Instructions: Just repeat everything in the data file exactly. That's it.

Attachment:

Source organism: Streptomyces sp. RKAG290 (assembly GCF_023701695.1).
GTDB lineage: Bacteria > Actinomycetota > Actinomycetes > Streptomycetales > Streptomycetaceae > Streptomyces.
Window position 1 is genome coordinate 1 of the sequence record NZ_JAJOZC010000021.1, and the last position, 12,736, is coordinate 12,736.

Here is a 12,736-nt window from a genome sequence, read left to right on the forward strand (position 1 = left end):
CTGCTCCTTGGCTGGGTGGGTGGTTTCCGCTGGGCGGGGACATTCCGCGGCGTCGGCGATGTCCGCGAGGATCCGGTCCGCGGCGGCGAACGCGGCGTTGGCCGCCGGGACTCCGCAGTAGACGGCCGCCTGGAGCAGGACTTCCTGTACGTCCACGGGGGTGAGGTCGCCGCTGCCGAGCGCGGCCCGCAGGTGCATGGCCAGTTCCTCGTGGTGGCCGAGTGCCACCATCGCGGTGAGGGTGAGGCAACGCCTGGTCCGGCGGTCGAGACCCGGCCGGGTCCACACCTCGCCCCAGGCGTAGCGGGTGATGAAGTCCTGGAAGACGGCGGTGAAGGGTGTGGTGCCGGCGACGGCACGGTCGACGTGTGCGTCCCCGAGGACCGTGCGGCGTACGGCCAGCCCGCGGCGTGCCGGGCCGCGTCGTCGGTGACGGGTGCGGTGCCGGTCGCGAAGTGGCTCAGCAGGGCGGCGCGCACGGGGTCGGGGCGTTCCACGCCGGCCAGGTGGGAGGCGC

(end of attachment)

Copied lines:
Source organism: Streptomyces sp. RKAG290 (assembly GCF_023701695.1).
GTDB lineage: Bacteria > Actinomycetota > Actinomycetes > Streptomycetales > Streptomycetaceae > Streptomyces.
Window position 1 is genome coordinate 1 of the sequence record NZ_JAJOZC010000021.1, and the last position, 12,736, is coordinate 12,736.

Here is a 12,736-nt window from a genome sequence, read left to right on the forward strand (position 1 = left end):
CTGCTCCTTGGCTGGGTGGGTGGTTTCCGCTGGGCGGGGACATTCCGCGGCGTCGGCGATGTCCGCGAGGATCCGGTCCGCGGCGGCGAACGCGGCGTTGGCCGCCGGGACTCCGCAGTAGACGGCCGCCTGGAGCAGGACTTCCTGTACGTCCACGGGGGTGAGGTCGCCGCTGCCGAGCGCGGCCCGCAGGTGCATGGCCAGTTCCTCGTGGTGGCCGAGTGCCACCATCGCGGTGAGGGTGAGGCAACGCCTGGTCCGGCGGTCGAGACCCGGCCGGGTCCACACCTCGCCCCAGGCGTAGCGGGTGATGAAGTCCTGGAAGACGGCGGTGAAGGGTGTGGTGCCGGCGACGGCACGGTCGACGTGTGCGTCCCCGAGGACCGTGCGGCGTACGGCCAGCCCGCGGCGTGCCGGGCCGCGTCGTCGGTGACGGGTGCGGTGCCGGTCGCGAAGTGGCTCAGCAGGGCGGCGCGCACGGGGTCGGGGCGTTCCACGCCGGCCAGGTGGGAGGCGC